Management of poverty and inequalities; geopolitical instability; scarcity; degradation of resources; and climate change will determine future food security
The world will witness persistent food insecurity, degrading resources and unsustainable economic growth in the future if agrifood systems remain the same, according to a new report released by the Food and Agriculture Organization (FAO) of the United Nations December 2, 2022.
The report, titled The Future of Food and Agriculture — Drivers and triggers for transformation, analysed current and emerging drivers of agrifood systems and their possible future trends.
The document said the world was “tremendously off track” to meet the sustainable development goals (SDG), including agrifood targets.
This threatened the world’s ability to nourish its burgeoning population. The report urged decision makers to think beyond short-term needs. A lack of vision, piecemeal approaches and quick fixes will come at a high cost for everyone, it said.
“Many of the SDGs are not on track and will only be achieved if agrifood systems are transformed properly to withstand ongoing global adversity that undermines food security and nutrition due to growing structural inequalities and also regional inequalities,” FAO Director-General QU Dongyu said at the launch event.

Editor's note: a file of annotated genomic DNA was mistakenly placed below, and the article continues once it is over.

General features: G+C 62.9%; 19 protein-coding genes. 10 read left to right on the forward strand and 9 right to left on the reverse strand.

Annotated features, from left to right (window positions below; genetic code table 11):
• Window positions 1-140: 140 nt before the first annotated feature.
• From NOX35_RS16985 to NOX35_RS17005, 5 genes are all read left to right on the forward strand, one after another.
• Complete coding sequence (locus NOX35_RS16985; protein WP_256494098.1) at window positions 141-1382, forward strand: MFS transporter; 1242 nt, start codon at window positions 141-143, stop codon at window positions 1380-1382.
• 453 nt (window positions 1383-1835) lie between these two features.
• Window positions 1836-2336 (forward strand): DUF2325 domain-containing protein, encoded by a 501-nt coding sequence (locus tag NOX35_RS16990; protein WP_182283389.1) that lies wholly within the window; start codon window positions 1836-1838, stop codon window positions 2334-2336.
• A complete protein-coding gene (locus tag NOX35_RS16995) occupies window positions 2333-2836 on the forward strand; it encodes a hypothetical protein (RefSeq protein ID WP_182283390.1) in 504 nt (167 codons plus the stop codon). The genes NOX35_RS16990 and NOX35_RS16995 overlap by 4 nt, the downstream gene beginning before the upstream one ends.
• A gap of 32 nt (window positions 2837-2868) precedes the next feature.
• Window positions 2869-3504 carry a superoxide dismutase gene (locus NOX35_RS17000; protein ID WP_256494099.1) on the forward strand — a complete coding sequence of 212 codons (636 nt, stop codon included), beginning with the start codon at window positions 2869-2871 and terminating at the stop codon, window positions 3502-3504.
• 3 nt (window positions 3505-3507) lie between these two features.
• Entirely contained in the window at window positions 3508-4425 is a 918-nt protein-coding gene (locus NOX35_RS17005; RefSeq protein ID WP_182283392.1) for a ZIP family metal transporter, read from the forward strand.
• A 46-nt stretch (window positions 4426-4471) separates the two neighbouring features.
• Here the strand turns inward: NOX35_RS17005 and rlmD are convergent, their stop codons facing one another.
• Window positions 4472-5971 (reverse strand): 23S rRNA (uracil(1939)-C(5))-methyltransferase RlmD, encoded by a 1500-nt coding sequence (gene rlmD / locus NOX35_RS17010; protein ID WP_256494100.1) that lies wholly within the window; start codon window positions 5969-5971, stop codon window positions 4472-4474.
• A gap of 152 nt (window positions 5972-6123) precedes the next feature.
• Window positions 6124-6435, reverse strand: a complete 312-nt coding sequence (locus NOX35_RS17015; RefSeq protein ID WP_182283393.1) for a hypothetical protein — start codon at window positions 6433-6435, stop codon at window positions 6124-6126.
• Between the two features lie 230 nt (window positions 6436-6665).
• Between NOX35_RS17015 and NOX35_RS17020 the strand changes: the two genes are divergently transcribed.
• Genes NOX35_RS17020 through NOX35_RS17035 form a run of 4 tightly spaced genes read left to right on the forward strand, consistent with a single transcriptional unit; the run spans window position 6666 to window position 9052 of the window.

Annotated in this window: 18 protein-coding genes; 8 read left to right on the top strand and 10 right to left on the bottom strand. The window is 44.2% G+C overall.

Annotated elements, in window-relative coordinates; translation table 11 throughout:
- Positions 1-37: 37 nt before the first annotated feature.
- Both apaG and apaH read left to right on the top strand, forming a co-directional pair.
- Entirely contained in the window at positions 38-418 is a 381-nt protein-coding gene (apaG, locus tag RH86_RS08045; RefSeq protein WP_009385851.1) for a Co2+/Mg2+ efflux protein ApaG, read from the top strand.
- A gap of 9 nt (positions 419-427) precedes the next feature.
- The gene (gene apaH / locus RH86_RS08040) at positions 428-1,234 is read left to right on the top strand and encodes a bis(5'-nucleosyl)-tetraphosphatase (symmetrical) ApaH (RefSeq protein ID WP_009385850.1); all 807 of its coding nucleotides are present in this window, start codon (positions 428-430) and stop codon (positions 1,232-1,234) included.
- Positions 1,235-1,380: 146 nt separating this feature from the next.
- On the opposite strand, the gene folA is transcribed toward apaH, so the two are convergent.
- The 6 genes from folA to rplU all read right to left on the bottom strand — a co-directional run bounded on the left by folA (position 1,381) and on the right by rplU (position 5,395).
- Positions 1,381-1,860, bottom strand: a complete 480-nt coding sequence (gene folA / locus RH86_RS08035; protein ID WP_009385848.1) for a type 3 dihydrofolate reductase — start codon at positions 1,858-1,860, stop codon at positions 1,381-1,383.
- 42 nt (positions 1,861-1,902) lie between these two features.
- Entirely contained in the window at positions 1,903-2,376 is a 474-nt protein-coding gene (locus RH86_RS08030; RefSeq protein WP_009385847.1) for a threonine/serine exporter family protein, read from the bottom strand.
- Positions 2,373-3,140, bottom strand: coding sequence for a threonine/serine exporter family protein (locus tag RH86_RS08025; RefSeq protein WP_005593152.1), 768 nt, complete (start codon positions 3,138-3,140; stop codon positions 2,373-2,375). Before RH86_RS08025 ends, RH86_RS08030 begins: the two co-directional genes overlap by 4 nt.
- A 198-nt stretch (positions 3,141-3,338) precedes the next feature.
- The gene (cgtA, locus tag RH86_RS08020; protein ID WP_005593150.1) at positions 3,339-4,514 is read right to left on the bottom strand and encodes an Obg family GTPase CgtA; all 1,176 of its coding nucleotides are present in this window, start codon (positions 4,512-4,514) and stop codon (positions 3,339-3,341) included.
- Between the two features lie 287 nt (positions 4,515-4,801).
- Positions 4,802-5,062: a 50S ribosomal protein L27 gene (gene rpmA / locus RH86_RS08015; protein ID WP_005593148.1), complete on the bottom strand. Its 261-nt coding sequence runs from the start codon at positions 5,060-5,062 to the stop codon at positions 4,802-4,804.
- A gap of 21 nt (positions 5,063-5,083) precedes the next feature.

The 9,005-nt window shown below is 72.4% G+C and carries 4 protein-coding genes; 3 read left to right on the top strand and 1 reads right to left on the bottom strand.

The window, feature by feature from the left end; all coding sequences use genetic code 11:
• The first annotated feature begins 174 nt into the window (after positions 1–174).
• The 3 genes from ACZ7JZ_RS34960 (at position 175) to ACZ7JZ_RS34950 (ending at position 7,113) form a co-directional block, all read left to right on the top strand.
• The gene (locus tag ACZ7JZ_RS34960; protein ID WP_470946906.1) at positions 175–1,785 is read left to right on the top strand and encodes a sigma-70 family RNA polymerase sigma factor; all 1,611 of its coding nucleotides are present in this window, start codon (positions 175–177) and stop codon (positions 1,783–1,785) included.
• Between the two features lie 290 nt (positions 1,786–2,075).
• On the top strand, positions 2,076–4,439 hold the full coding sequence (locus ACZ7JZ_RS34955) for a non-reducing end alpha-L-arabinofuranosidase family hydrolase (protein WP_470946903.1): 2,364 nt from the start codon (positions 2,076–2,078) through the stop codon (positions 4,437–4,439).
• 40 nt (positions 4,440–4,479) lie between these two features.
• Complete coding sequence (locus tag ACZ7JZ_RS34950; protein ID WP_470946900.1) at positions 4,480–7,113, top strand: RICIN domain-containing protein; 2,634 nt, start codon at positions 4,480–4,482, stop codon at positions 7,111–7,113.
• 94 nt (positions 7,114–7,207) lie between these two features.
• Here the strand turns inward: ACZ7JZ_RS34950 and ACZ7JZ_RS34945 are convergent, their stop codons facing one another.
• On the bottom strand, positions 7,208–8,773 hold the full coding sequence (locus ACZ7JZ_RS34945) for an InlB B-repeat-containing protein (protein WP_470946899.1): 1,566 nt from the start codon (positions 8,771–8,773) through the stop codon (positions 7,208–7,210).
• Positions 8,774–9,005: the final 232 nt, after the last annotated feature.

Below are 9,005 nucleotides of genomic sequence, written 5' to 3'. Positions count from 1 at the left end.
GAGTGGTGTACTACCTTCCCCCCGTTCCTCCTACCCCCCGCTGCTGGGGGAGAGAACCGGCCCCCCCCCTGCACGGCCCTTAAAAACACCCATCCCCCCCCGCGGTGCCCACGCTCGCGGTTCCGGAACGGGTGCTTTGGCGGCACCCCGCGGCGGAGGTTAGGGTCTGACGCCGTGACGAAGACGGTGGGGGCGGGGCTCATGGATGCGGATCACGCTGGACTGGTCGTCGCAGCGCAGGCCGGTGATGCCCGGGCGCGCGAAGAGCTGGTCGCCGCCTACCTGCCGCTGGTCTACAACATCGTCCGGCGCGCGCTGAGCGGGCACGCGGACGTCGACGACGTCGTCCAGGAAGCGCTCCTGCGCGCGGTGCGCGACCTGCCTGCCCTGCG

The report hypothesised four future scenarios for agrifood systems that would bring diverse outcomes in terms of food security, nutrition and overall sustainability:
It also identified 18 interconnected socio-economic and environmental forces, called ‘drivers’. It analysed how these interacted and shaped the various activities occurring within agrifood systems, including farming, food processing and food consumption.
The key drivers included poverty and inequalities; geopolitical instability; scarcity; the degradation of resources and climate change. Their management will determine what the future of food looks like.
The document underscored the urgent need to change course so that a more sustainable and resilient future for agrifood systems is created. It proposed four key ‘triggers of transformation’:
“To ensure access to sufficient and nutritious food, decent jobs, income opportunities, and environmental services, among others, requires us to be smarter in identifying the triggers needed to accelerate transformative processes,” Dongyu said.
A comprehensive transformation, however, will come at a cost and will require trade-off of contrasting objectives that governments, policy makers and consumers will have to address and balance, while tackling resistance to the paradigm shift.
“Choices will have to be made to trade off contrasting objectives, such as increasing immediate consumption and well-being versus investing to ensure a better future for current and next generations, or deciding how to charge the costs of unsustainable development to wealthier societies to the advantage of poorer ones,” the FAO Director-General said in the report’s foreword.
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